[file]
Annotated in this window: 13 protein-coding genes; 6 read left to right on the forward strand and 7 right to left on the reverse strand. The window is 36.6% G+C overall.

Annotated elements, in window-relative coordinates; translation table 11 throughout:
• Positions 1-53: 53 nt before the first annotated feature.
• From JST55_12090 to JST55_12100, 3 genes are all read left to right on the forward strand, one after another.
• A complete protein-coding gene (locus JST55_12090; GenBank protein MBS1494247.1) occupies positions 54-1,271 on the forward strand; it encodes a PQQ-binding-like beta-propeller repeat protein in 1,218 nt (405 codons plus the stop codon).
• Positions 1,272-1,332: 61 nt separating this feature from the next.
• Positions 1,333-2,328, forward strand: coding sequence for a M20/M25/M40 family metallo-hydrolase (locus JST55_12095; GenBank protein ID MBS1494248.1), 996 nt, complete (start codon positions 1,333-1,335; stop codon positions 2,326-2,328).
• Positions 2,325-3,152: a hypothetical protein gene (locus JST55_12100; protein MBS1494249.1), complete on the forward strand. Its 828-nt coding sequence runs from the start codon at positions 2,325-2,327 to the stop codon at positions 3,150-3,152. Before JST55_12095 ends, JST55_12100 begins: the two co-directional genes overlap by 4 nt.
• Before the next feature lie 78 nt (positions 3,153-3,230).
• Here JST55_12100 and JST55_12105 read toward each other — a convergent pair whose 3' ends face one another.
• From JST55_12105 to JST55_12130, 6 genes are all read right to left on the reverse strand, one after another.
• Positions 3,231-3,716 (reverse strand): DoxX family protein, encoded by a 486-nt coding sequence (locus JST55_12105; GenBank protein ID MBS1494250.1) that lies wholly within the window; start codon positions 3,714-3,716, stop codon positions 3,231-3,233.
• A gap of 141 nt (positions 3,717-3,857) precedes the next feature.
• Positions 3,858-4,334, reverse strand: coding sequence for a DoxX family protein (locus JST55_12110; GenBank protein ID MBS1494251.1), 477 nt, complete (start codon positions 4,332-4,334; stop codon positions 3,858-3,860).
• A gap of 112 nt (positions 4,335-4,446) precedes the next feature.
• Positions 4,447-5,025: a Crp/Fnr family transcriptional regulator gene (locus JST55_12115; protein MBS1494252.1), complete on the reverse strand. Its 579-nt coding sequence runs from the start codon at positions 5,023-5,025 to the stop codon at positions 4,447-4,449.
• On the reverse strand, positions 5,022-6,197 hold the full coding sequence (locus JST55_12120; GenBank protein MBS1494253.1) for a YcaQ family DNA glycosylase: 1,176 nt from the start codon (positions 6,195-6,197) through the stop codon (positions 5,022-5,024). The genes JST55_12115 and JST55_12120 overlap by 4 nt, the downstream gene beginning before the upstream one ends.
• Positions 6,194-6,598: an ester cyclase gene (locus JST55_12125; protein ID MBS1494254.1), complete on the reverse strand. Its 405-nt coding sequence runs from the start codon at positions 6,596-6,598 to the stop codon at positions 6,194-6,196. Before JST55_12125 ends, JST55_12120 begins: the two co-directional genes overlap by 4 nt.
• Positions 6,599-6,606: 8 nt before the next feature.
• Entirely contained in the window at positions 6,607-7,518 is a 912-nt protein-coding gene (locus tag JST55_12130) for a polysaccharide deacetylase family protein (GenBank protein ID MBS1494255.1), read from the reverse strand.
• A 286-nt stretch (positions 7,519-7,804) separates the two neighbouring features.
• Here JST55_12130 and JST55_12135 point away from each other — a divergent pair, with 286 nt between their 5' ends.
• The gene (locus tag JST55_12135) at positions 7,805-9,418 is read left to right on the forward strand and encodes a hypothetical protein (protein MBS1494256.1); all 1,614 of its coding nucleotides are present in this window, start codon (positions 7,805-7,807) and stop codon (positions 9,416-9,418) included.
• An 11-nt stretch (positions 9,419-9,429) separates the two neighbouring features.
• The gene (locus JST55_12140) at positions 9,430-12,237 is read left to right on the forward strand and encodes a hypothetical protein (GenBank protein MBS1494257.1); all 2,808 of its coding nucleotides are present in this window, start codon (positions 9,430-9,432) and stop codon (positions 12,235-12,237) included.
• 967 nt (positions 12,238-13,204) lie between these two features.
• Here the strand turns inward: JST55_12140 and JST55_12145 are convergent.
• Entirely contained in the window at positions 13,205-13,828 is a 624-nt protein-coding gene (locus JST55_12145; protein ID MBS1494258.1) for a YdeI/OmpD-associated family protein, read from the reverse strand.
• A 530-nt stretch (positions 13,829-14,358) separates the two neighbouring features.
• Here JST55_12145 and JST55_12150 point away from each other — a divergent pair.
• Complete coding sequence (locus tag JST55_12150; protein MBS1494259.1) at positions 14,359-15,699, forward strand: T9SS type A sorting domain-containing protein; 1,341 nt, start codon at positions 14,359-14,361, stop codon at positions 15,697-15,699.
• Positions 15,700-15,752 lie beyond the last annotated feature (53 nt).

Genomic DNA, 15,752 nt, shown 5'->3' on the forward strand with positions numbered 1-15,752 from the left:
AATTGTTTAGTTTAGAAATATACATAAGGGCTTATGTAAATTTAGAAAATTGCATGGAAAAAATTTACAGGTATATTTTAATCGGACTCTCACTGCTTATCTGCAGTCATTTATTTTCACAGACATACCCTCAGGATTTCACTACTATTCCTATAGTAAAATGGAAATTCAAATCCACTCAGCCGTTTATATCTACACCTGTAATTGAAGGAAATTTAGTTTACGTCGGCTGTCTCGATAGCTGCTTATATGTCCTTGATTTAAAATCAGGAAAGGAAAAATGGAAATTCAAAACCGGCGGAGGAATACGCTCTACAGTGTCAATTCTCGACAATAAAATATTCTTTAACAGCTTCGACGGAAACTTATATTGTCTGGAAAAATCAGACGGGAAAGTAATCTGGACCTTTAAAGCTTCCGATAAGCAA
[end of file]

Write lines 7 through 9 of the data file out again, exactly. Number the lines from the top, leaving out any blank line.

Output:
• Positions 1,333-2,328, forward strand: coding sequence for a M20/M25/M40 family metallo-hydrolase (locus JST55_12095; GenBank protein ID MBS1494248.1), 996 nt, complete (start codon positions 1,333-1,335; stop codon positions 2,326-2,328).
• Positions 2,325-3,152: a hypothetical protein gene (locus JST55_12100; protein MBS1494249.1), complete on the forward strand. Its 828-nt coding sequence runs from the start codon at positions 2,325-2,327 to the stop codon at positions 3,150-3,152. Before JST55_12095 ends, JST55_12100 begins: the two co-directional genes overlap by 4 nt.
• Before the next feature lie 78 nt (positions 3,153-3,230).